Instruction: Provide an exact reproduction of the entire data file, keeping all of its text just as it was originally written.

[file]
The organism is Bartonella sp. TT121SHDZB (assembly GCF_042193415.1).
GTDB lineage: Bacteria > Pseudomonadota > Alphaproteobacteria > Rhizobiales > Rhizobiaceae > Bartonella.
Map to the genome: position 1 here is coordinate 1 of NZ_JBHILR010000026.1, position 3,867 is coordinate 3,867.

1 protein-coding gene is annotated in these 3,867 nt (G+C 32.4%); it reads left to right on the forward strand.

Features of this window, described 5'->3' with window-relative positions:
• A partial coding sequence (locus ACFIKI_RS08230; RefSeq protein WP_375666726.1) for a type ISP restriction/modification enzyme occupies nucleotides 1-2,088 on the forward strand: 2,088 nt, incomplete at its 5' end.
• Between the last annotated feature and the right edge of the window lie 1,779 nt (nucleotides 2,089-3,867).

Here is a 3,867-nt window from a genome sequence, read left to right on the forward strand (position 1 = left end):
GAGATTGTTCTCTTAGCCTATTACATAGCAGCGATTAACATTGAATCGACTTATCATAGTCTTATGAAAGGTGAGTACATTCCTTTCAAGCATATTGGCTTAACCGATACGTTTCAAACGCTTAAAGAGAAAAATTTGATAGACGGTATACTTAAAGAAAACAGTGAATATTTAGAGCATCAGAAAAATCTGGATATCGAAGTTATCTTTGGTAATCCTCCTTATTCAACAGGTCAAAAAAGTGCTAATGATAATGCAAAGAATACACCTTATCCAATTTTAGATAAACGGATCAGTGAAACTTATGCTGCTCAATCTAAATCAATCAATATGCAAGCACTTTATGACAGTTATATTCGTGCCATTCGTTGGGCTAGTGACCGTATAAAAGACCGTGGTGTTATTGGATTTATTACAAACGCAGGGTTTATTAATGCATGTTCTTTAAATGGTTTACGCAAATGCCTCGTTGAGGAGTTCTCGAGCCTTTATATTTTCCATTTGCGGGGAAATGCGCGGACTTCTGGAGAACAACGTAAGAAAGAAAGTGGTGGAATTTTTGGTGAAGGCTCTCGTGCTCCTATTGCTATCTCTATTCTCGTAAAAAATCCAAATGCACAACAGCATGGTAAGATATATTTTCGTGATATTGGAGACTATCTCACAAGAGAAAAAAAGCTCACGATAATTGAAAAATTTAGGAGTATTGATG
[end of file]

The organism is Bartonella sp. TT121SHDZB (assembly GCF_042193415.1).
GTDB lineage: Bacteria > Pseudomonadota > Alphaproteobacteria > Rhizobiales > Rhizobiaceae > Bartonella.
Map to the genome: position 1 here is coordinate 1 of NZ_JBHILR010000026.1, position 3,867 is coordinate 3,867.

1 protein-coding gene is annotated in these 3,867 nt (G+C 32.4%); it reads left to right on the forward strand.

Features of this window, described 5'->3' with window-relative positions:
• A partial coding sequence (locus ACFIKI_RS08230; RefSeq protein WP_375666726.1) for a type ISP restriction/modification enzyme occupies nucleotides 1-2,088 on the forward strand: 2,088 nt, incomplete at its 5' end.
• Between the last annotated feature and the right edge of the window lie 1,779 nt (nucleotides 2,089-3,867).

Here is a 3,867-nt window from a genome sequence, read left to right on the forward strand (position 1 = left end):
GAGATTGTTCTCTTAGCCTATTACATAGCAGCGATTAACATTGAATCGACTTATCATAGTCTTATGAAAGGTGAGTACATTCCTTTCAAGCATATTGGCTTAACCGATACGTTTCAAACGCTTAAAGAGAAAAATTTGATAGACGGTATACTTAAAGAAAACAGTGAATATTTAGAGCATCAGAAAAATCTGGATATCGAAGTTATCTTTGGTAATCCTCCTTATTCAACAGGTCAAAAAAGTGCTAATGATAATGCAAAGAATACACCTTATCCAATTTTAGATAAACGGATCAGTGAAACTTATGCTGCTCAATCTAAATCAATCAATATGCAAGCACTTTATGACAGTTATATTCGTGCCATTCGTTGGGCTAGTGACCGTATAAAAGACCGTGGTGTTATTGGATTTATTACAAACGCAGGGTTTATTAATGCATGTTCTTTAAATGGTTTACGCAAATGCCTCGTTGAGGAGTTCTCGAGCCTTTATATTTTCCATTTGCGGGGAAATGCGCGGACTTCTGGAGAACAACGTAAGAAAGAAAGTGGTGGAATTTTTGGTGAAGGCTCTCGTGCTCCTATTGCTATCTCTATTCTCGTAAAAAATCCAAATGCACAACAGCATGGTAAGATATATTTTCGTGATATTGGAGACTATCTCACAAGAGAAAAAAAGCTCACGATAATTGAAAAATTTAGGAGTATTGATG